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Chapter Leader Shoutout

Kudos to David Smoke, PS 315, and Cindy Lerner, PS 19, in Manhattan

For ensuring a smooth merger
New York Teacher
Cindy Learner

Cindy Lerner, PS 19

When PS 315, the East Village Community School, moves on Sept. 8 into the First Avenue building that houses PS 19, the chapter leaders for the two Manhattan schools can take a bow for their work in ensuring a smooth merger that meets the needs of both chapters.

PS 19, the Asher Levy School, has had its enrollment dwindle since the 1990s from 750 students to 180. Meanwhile, PS 315, which is three blocks away on East 12th Street, was bursting at the seams with 291 students and a waiting list.

Paradoxically, the schools’ differences made them ideal for a merger, the UFT chapter leaders discovered as they laid the groundwork for the combined school, whose new name has not been decided. PS 315 had a music program and a marching band; PS 19 had strong science and math programs.

David Smoke

David Smoke, PS 315

“It felt like a perfect fit,” said PS 315 Chapter Leader David Smoke, a 1st-grade special education teacher.

But to make it work, he said, they had to persuade not only staff at the two schools but parents, who were primarily people of color at PS 19 and more racially mixed at PS 315.

Esperanza Morales, an ENL teacher at PS 19, said that after she eased the way with phone calls to parents, Chapter Leader Cindy Lerner was particularly suited to convince them of a merger’s benefits. “She’s a go-to person,” Morales called her chapter leader. “She’s very good at defusing a situation or negotiating. The fact that she’s a school counselor means she’s very good at listening.”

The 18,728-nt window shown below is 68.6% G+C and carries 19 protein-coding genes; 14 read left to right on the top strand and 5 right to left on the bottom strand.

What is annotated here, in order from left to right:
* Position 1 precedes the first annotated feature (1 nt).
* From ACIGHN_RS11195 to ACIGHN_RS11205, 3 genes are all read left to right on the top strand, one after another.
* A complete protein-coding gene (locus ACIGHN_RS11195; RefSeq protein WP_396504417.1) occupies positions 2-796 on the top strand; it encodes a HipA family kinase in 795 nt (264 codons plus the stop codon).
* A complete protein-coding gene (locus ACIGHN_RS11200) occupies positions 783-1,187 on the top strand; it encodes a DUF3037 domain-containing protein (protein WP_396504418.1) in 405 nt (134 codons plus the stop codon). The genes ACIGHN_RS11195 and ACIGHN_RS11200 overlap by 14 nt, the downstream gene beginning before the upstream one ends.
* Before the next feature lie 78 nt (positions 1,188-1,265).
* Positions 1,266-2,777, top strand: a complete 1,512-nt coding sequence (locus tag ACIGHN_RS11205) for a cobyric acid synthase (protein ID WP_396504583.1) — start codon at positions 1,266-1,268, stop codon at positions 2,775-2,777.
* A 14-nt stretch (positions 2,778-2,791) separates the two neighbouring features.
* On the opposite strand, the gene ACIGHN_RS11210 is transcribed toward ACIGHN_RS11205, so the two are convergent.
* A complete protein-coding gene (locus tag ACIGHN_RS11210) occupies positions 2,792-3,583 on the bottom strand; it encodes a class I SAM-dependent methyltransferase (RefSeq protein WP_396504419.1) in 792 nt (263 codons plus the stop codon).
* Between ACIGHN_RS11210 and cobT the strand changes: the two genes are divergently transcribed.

Lerner, a chapter leader since 2016, said the biggest task was persuading parents from both schools that “change was not a negative.” She and Smoke created subcommittees that had parents collaborating with staff, including paraprofessionals.

Their “community-building” efforts included soccer games and a June 10 block party.

“We carved out an opportunity for open, honest discussion,” Smoke said. And, he added, “both schools were able to maintain their identity.”

The schools will share in the visual arts and music programs for which PS 315 is known and the STEM program featured at PS 19.

Smoke said they avoided any excessing as a result of the merger.

Lerner said a bigger concern was class size, which usually was no more than 17 at her school but 24 at the more-crowded PS 315.

She said class sizes in the new merged school would probably go to 24 or 25 students in some classes unless Gov. Kathy Hochul signs the legislation limiting class size.